Have you ever heard the phrase “moderation in all things?” I use it all the time without really thinking about it. And so I recently became interested in knowing where it originated. A quick online search showed the phrase probably originates from the Greek poet Hesiod (750-650 BC) who wrote, “observe due measure; moderation...
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When discussing favorite books of the Bible, it is common to hear people mention the Gospel of John, Romans, the Psalms and Proverbs, or maybe another New Testament book. Chances are there are not a lot of people who choose Leviticus as their favorite. In fact, when many people think about Leviticus, they think it is in the boring part of the Old Testament!
It can be easy to get discouraged in these regulations and tempting to skip reading of Leviticus and get to “the good stuff” about Jesus–that is the New Testament.
But as Colin Smith of Unlocking the Bible says, “The Bible begins in a garden, ends in a city, and the whole of it is about Jesus Christ.”
That includes the book of Leviticus!
Here are five glimpses of Jesus Christ in the book of Leviticus:
The Old Testament sacrificial system as outlined in Leviticus was given for Israel to make their relationship right with God.
Sacrifices were not only given for the forgiveness of sin, but also for Israelites to even be able to give thanks to God. If an Israelite wanted to give God thanks for being good and giving life, you would have to offer a Free Will Sacrifice, spilling the blood of an animal.
Thankfully, this is not the case anymore because Jesus was the ultimate sacrifice for sin and opened the door for us to have a relationship with God! Hebrews 10:10 describes this, “And by that will we have been sanctified through the offering of the body of Jesus Christ once for all.”
The New Dictionary of Biblical Theology describes the tabernacle in the Old Testament serving several purposes:
- Presence: the place where God dwelt among His people (Exodus 25:8)
- Revelation: it served as the place of divine revelation (Exodus 25:22)
- Atonement: the place where sacrifices were offered and atonement was made (Exodus 29:38-43)
Jesus fulfilled each of these purposes perfectly. The New Testament describes them:
- Presence: “And the Word became flesh and dwelt among us, and we have seen his glory, glory as of the only Son from the Father, full of grace and truth.” John 1:14
- Revelation: “Long ago, at many times and in many ways, God spoke to our fathers by the prophets, but in these last days he has spoken to us by his Son, whom he appointed the heir of all things, through whom also he created the world.” Hebrews 1:1-2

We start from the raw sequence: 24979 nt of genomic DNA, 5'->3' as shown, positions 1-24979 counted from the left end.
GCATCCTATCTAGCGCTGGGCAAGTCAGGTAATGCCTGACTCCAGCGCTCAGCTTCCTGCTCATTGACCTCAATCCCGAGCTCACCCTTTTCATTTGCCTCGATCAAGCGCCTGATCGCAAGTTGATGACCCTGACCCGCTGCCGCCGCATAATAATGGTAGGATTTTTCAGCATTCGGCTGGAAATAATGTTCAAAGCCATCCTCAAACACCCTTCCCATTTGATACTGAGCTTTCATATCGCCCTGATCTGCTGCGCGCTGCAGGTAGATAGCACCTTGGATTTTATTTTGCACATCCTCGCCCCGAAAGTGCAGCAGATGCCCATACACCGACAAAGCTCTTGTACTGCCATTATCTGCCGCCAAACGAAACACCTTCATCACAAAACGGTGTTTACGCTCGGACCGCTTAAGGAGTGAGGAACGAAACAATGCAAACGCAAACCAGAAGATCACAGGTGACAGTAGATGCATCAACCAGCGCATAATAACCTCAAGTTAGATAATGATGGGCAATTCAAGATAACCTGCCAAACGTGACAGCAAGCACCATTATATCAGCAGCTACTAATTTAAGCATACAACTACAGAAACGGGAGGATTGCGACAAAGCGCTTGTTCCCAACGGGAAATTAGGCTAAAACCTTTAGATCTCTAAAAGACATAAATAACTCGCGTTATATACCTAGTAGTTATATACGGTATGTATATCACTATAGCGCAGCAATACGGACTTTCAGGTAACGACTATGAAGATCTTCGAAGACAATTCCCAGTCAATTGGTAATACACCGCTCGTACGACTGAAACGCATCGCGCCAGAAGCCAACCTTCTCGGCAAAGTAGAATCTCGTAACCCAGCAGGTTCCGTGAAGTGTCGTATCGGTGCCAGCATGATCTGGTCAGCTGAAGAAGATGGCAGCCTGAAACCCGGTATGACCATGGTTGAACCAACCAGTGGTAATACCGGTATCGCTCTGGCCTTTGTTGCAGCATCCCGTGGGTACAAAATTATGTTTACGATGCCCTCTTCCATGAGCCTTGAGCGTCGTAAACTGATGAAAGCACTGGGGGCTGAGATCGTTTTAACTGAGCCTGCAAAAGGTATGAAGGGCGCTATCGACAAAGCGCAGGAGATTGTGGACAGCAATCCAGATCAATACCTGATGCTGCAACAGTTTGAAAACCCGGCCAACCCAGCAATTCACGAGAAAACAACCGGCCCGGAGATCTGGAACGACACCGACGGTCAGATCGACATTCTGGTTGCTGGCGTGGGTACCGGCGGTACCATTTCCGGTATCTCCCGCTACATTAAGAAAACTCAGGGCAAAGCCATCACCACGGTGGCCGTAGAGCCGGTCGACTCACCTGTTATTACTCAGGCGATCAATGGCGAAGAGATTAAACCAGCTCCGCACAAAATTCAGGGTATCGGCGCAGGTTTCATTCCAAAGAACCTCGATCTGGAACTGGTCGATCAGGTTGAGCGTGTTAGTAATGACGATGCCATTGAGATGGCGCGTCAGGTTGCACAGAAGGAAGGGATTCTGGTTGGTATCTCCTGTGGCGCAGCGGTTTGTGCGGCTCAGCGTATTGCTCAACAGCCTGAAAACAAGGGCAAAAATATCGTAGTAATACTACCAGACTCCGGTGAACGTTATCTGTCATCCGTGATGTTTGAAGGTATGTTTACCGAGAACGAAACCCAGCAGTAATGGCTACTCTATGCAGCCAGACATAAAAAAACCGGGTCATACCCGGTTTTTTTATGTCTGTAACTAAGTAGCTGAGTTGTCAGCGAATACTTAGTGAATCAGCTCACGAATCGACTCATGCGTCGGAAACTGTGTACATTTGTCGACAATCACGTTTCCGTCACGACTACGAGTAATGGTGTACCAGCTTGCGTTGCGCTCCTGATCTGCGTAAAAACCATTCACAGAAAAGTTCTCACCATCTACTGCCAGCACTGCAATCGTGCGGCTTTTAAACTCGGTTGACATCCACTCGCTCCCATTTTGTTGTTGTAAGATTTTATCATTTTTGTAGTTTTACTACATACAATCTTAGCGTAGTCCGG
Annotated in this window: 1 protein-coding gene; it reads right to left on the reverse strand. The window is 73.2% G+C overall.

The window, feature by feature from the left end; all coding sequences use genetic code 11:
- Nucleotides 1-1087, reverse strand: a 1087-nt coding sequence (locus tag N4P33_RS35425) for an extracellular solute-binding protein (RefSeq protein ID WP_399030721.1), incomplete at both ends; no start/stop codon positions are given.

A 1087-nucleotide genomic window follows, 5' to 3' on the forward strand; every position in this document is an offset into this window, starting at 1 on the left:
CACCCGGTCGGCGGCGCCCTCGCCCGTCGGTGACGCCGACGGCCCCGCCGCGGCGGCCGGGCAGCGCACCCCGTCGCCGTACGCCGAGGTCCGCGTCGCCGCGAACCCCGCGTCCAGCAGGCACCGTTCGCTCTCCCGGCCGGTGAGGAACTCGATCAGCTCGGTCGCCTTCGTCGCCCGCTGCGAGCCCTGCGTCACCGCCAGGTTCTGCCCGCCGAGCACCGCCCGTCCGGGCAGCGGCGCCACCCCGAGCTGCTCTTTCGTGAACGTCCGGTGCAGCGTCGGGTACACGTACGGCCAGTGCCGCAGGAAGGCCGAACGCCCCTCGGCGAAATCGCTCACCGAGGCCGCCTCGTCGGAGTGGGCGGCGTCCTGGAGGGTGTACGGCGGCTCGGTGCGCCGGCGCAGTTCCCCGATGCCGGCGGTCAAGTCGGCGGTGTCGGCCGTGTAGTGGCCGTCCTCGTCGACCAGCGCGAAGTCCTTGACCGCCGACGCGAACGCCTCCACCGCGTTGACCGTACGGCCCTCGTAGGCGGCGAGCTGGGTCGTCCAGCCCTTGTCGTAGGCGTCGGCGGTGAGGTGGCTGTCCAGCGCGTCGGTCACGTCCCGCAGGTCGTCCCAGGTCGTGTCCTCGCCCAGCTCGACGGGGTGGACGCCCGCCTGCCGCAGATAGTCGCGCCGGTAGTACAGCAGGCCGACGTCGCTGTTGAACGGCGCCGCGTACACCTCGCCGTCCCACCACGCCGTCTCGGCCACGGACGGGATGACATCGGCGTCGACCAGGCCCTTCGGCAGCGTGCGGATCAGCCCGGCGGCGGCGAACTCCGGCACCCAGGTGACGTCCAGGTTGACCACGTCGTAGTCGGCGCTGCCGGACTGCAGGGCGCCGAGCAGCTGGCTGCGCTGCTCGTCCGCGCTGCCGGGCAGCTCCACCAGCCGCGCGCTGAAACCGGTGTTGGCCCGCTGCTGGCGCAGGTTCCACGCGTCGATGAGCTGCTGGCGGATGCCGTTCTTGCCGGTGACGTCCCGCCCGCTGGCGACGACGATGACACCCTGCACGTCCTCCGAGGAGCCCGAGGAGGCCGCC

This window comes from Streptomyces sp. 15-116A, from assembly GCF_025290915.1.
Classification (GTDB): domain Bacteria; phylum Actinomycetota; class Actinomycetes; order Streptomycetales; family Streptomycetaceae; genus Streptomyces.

- Atonement: “God presented Christ as a sacrifice of atonement, through the shedding of his blood—to be received by faith. He did this to demonstrate his righteousness, because in his forbearance he had left the sins committed beforehand unpunished—he did it to demonstrate his righteousness at the present time, so as to be just and the one who justifies those who have faith in Jesus.” (Romans 3:25-26 NIV)
The book of Leviticus is described by some as “A Priest’s Handbook.” This is because much of the material in the book are instructions for how the Levites (priests) are to lead and intercede God’s people in their relationship with Him. A priest would intercede for the people of God. “But only the high priest ever entered the Most Holy Place, and only once a year. And he always offered blood for his own sins and for the sins the people had committed in ignorance.” (Hebrews 9:7 NLT)
In the New Testament, Jesus is identified as the Great High Priest (Hebrews 4:14). He is able to be our intercessor and allows us to enter into the presence of God.
“And so, dear brothers and sisters, we can boldly enter heaven’s Most Holy Place because of the blood of Jesus.” (Hebrews 10:14 NLT)
Leviticus 16 gives instructions to the Levites to set aside two goats on the Day of Atonement. The first goat was meant as a sacrifice for the sins of the people. The second goat was to be sent into the wilderness to remove the sins from Israel.
The priests were to lay hands on the scapegoat and “confess over it all the iniquities of the people of Israel, and all their transgressions, all their sins and he shall put them on the head of the goat and send it away into the wilderness” (Leviticus 16:21). Verse 22 says, “The goat shall bear all their iniquities on itself to a remote area, and he shall let the goat go free in the wilderness.”
This is a foreshadowing of Christ who was like a sheep led to the slaughter to “take the iniquity of us all” as Isaiah 53:6 prophesied.
5. Holiness codes.
One of the major themes in Leviticus is holiness, both the holiness of God and how we are to be holy because God is holy (Leviticus 20:7). Many of the laws mentioned in Leviticus no longer apply to us today, but they are a powerful glimpse of how God and His people are to be set apart from the rest of the world.
It should be no surprise to see how this connects to Christ. He was completely sinless: “For our sake he made him to be sin who knew no sin, so that in him we might become the righteousness of God” (2 Corinthians 5:21).
1 Corinthians 1:30 describes Christ as our holiness: “It is because of him that you are in Christ Jesus, who has become for us wisdom from God–that is, our righteousness, holiness and redemption.”